Throughout the Old Testament, we witness God’s demand for holiness to restore the broken relationship with humanity caused by Adam's sin. From Noah's instructions on building the ark to the specifications for the Ark of the Covenant, God set forth standards to be met. These were not mere commands doomed to constant failure, but symbolic representations of the holiness standard God would provide through Jesus. Jesus, the ultimate Ark, embodies this perfect standard. Yet, to understand this, we must grasp that our pursuit of the standard is rooted in God’s word, materialized in Jesus. 

How do we pursue this standard? Turn with me to Psalm 1, a passage I've grown fond of. Despite not being the first psalm written, it holds significance as the opening psalm, emphasizing the dichotomy between walking in God's law and following the path of the wicked.  


Blessed is the man  

    who walks not in the counsel of the wicked,  

nor stands in the way of sinners,  

    nor sits in the seat of scoffers;  

2 but his delight is in the law of the Lord,  

    and on his law, he meditates day and night. 

 

Our obedience to God’s word drives our pursuit of the standard, simplifying our choice between objectivity and subjectivity. We must meditate on it day and night.


Subjectivism, rooted in existentialism, asserts that human consciousness creates values and meaning. This philosophy, prevalent today, challenges the inherent identity and value bestowed by God. However, subjectivism leads to chaos, constantly shifting the standard and fostering the worst kind of legalism, a moving legalism.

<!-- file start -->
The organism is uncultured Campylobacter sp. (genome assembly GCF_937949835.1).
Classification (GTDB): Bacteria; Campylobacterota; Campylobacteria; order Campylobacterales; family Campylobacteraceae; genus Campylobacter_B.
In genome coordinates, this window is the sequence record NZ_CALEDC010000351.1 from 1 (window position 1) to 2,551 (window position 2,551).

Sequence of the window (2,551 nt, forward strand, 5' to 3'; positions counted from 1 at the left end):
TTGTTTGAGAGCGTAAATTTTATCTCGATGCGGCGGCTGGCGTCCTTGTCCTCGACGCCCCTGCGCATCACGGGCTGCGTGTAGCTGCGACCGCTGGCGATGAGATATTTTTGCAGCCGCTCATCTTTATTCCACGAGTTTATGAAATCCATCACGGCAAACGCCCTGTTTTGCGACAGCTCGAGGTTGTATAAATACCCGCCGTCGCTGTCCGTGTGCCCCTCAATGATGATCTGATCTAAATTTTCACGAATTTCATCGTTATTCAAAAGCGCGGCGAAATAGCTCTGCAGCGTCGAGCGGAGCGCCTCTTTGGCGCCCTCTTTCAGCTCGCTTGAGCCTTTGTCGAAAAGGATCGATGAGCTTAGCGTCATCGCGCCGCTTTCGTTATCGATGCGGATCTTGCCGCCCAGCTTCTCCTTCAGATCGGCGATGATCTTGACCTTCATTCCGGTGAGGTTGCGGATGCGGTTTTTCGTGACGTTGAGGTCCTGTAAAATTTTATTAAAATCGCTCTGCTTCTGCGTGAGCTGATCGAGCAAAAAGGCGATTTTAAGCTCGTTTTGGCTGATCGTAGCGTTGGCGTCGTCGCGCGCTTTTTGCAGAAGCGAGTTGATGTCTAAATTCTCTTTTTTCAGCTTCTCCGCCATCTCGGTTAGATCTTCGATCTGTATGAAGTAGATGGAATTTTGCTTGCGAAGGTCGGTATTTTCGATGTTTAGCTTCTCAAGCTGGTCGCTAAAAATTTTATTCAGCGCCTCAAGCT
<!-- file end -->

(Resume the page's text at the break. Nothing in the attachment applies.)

In contrast, pursuing the standard outlined in God’s word brings order and grace. Just as God declared His creation good, our pursuit of His standard brings goodness to the world.

 

Loving the standard entails embracing the Ten Commandments as summarized by Jesus in Mark 12: to love God wholeheartedly and to love our neighbors as ourselves. This objectivity is grace manifested. While art may be deemed subjective, years of straying from the standard have distorted perceptions. God created humanity in His image, affirming inherent value and dignity. Deviating from this standard, as seen in gender ideology, stems from subjectivism's influence. Understanding this enemy is crucial to combatting it. 


In Revelation, Jesus is depicted as the Lion of Judah, the worthy witness to God’s will. He is the Lamb who takes the scroll, symbolizing the inheritance of God's kingdom. Jesus's supremacy over all is celebrated, reminding us that He alone is worthy. Our pursuit of the standard culminates in Jesus, who imparts His righteousness to all who believe in Him. My hope amidst personal trials, like my mother’s passing and my sister Natalie’s present illness, lies in Jesus, the ultimate standard. 


In conclusion, our pursuit of the standard, embodied in Jesus, defines our Christian Lives. Recognizing our inability to attain this standard independently, we must clothe ourselves in God’s word and rely on Jesus's righteousness. Subjectivism will fade, and Christ's supremacy will prevail. As we embrace the standard, our world will experience transformation.